1. Rectify (Season 3)

After two seasons with a fairly slow and meandering story, the third season of Rectify really accelerated the pace of the plot while thankfully maintaining the powerful emotional impact from the characters in the story. In the way that season one dug deep into the life and emotional state of the main character Daniel’s step-sister-in-law Tawny and season two into Daniel’s step-brother Teddy, season three really fleshed out the character of Daniel’s sister Amantha as she went to management training at her new job. The finale had a couple of moments, one between Daniel and Amantha, the other between Daniel and his mother, that were about as close as TV can come to making me teary. This was a powerful show and I’m glad we’ll get one last season in 2016 to relate and feel for these characters.


  1. Hannibal (Season 3)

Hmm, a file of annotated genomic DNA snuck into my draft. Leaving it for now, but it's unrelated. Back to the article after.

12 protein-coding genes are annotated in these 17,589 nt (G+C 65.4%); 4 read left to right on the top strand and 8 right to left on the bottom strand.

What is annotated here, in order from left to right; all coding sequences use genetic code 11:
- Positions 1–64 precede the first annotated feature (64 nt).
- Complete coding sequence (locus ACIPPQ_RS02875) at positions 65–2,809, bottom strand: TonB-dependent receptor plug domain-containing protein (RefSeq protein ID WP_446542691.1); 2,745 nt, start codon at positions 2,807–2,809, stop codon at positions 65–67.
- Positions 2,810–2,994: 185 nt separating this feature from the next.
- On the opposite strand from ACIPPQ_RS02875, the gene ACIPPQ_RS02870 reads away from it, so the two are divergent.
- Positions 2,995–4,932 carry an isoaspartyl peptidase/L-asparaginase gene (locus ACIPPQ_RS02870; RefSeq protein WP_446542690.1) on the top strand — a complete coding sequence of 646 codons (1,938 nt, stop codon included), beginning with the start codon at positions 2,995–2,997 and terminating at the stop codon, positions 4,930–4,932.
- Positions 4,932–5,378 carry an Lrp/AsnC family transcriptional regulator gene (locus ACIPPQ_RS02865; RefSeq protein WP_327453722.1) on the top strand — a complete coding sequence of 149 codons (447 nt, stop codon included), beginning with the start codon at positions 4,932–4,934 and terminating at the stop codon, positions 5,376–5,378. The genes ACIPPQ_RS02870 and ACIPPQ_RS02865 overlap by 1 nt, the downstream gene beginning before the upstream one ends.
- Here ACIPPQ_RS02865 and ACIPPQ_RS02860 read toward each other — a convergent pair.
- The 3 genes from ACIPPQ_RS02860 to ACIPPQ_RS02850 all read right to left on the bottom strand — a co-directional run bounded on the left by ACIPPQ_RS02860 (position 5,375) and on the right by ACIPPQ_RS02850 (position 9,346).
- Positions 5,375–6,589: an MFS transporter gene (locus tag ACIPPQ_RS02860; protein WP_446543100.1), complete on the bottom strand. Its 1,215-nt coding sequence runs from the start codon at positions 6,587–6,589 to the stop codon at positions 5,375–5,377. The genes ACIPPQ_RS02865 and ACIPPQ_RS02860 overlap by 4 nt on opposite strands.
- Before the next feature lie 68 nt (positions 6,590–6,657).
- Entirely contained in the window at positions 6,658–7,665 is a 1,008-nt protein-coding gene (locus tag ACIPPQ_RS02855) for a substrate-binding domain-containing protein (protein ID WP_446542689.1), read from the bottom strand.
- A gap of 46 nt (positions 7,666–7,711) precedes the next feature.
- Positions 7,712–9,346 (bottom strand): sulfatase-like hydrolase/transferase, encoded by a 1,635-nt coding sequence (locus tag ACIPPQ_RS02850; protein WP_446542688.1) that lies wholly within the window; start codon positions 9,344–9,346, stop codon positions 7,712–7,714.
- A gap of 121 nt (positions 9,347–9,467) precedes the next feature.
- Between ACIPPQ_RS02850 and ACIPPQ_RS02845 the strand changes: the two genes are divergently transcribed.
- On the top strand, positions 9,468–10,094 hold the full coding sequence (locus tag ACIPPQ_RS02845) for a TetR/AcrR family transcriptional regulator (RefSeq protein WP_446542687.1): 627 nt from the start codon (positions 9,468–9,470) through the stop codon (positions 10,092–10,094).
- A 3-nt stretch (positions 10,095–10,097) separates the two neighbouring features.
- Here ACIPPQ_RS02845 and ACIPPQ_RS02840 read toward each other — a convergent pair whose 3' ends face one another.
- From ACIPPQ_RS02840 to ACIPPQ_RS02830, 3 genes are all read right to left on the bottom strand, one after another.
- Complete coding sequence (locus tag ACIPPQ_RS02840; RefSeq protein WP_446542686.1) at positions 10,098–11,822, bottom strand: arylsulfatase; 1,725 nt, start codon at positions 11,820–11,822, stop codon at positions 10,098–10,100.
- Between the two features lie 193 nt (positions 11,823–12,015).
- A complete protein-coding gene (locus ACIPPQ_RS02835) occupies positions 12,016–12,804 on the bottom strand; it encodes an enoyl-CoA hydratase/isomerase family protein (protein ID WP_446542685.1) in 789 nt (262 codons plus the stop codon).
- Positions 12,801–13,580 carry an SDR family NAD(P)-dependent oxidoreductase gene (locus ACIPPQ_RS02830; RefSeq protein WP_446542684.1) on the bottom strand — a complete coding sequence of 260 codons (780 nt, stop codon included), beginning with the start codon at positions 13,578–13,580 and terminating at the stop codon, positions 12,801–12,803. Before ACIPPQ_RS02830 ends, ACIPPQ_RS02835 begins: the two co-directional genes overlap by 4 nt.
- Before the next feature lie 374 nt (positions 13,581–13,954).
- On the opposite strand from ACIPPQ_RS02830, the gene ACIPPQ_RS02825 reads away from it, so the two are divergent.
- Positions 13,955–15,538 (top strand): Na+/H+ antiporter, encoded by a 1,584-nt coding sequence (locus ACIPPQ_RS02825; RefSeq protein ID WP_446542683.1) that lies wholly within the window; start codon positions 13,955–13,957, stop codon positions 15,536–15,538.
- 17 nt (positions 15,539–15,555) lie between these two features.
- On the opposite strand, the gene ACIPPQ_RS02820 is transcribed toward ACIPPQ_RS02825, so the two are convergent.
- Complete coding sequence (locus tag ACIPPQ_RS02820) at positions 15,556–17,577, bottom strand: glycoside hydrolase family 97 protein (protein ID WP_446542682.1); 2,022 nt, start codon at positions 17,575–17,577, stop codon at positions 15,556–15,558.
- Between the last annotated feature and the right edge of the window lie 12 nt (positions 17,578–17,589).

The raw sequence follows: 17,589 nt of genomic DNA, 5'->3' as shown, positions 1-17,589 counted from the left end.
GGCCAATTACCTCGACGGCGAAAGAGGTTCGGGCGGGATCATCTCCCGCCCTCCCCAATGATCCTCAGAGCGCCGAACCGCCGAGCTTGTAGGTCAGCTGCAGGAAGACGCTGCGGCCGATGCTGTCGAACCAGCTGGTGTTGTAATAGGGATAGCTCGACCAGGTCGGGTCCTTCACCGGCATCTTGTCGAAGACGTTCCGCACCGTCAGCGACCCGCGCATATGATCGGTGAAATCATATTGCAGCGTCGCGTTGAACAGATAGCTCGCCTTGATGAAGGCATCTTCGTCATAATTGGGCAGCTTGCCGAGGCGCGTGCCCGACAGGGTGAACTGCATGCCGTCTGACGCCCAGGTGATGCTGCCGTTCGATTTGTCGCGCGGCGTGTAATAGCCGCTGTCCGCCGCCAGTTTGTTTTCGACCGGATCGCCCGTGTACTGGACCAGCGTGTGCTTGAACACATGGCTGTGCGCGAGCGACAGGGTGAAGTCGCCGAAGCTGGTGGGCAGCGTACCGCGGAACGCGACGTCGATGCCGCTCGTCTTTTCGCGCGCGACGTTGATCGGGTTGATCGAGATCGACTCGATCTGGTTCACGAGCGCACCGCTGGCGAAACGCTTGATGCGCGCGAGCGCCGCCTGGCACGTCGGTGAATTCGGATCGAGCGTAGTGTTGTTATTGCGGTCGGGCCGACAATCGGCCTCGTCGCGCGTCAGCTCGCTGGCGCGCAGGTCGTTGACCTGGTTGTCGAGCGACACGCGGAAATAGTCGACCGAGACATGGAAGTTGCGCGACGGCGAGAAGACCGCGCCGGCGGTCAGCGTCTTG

As in the previous season, Hannibal was fairly neatly divided into two halves with two different story arcs and, most importantly, two different modes of feeling and communication. The first half picked up the pieces from the crazy cliffhanger at the end of season 2 as Hannibal took his brand of style to Europe, while the second half followed a more linear track while going through the Red Dragon story arc. And yet, the macabre imagery held constant throughout the whole season as creator Bryan Fuller continued to do an incredible job making everything over-the-top bloody without becoming gleefully exploitative or pornographic. I will definitely miss the most creative and inventive network drama on TV. Something else will have to step up and take the mantle!